Did you know that 82% of employees want to discuss their career prospects with their managers but shockingly 40% never do? Most of it is based on fear or not knowing how to begin the conversation.
A recent study from Robert Half revealed this disconnect between managers and their employees on one of the most wanted aspects of any job. So important, in fact, that 32% of more than 11,000 employees surveyed by LinkedIn cited 'Strong career path' as the number one thing they look for.
Here are five rules of thumb:
Rule #1. Preparation
What position do you want to go for and why? You'll need to carefully consider this way ahead of your meeting and you will also need to back it up with evidence to support your case. Example: if you want to go for a management position, do you have the ability to coach and manage a team? How do you drive and motivate people when it matters most?
Preparation is key to any success! Think about things like; what have you achieved for the business. Specifically, how have you gone over and beyond what was expected of you? It's not enough (necessarily) to show that you have reached your targets… it's more about your contribution, initiatives and out of the box ideas that perhaps have resulted in extra revenue for the organisation.
Rule #2. Timing
There's nothing worse than asking for something at the wrong time. The ideal time to ask for a promotion is at your quarterly, half yearly or yearly review. If career progression is important, record the review date/s in your calendar. Ask for an agenda (prior) and ensure that career progression is added as a topic of discussion.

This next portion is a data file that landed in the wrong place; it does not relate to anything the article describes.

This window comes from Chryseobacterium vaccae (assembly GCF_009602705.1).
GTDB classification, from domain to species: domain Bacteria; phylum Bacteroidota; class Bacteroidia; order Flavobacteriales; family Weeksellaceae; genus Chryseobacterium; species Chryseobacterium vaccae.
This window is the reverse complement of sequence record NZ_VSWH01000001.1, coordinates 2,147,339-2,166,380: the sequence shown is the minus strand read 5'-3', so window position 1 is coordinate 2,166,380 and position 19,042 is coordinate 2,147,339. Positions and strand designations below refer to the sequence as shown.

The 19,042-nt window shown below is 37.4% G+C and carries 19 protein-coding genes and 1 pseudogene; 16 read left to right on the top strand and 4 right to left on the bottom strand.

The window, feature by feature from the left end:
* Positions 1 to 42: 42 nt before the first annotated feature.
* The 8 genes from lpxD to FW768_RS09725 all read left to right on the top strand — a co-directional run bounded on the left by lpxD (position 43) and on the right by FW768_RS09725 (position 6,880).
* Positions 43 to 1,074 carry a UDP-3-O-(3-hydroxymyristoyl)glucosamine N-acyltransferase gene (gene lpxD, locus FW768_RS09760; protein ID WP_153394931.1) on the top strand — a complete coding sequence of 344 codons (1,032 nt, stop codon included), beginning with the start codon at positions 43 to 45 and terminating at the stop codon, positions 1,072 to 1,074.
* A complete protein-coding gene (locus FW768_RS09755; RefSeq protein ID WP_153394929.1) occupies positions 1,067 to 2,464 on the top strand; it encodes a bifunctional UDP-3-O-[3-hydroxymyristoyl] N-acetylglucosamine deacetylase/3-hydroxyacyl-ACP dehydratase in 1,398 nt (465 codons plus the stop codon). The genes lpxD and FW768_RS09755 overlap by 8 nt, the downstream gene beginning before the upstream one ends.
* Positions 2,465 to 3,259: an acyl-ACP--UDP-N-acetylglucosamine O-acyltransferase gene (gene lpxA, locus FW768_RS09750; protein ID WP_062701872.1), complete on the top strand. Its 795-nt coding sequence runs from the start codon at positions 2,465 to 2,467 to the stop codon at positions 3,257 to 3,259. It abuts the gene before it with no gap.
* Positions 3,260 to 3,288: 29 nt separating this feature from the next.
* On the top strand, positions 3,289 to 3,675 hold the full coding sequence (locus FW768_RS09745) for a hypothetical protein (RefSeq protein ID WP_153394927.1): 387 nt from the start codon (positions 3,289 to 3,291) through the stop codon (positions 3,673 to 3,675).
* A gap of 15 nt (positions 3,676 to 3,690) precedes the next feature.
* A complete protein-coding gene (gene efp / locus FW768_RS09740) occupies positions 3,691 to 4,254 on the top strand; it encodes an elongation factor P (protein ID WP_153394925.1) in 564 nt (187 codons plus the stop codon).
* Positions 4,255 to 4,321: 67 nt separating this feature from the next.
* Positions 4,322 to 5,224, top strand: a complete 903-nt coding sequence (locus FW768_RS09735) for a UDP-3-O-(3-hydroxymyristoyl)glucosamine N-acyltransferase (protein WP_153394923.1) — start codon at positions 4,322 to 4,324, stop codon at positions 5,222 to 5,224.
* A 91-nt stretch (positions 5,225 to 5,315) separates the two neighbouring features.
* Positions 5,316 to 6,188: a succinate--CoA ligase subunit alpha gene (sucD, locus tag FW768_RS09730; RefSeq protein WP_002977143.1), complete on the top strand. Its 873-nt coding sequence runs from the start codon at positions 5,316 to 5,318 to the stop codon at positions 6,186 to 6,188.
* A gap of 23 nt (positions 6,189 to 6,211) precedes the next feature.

Remember: this is also an opportunity for your manager to give you feedback – you must be able to demonstrate that you have worked hard and deserve a promotion.
Rule #3. Request a meeting
If a review is not on your company's agenda, you may need to request a meeting with your manager. The best way to go about this is to send an email requesting a meeting. Ensure that you indicate the reason for the meeting (ie. you are keen to get some feedback on your performance and discuss progression opportunities). Be as specific as possible to avoid disappointment on either end.Rule #4. Do you research
For decades women have struggled to negotiate their worth – it is fact that "men are four times more likely to negotiate a first salary than women, and women are 2.5 times more likely to feel a great deal of apprehension about negotiating as compared to men."
Research your industry and your position. Look at both ends of the spectrum and then figure out where you fit. Remember it's unlikely that your employer will give you more than what you are asking for, so ensure that you aim higher. It's easier to come down than to go up.
Rule #5. Follow up
Getting feedback from your manager (irrespective of the outcome) is equally as important as looking for career progression. If you are unsuccessful, ensure you follow up and know exactly what you need to do in the future to have the opportunity you so desire.
Is there a gap in your skill set? What plans does the organisation have for future progression? Use this time critically to confirm that your goals and objectives are aligned, and progression is important to your manager as well.
It's natural to want to feel like your career is moving somewhere, but before you ask for that promotion make sure you've had a long hard look at yourself. If you can see gaps invest in personal development and look at formal learning opportunities to back yourself, for that big promotion!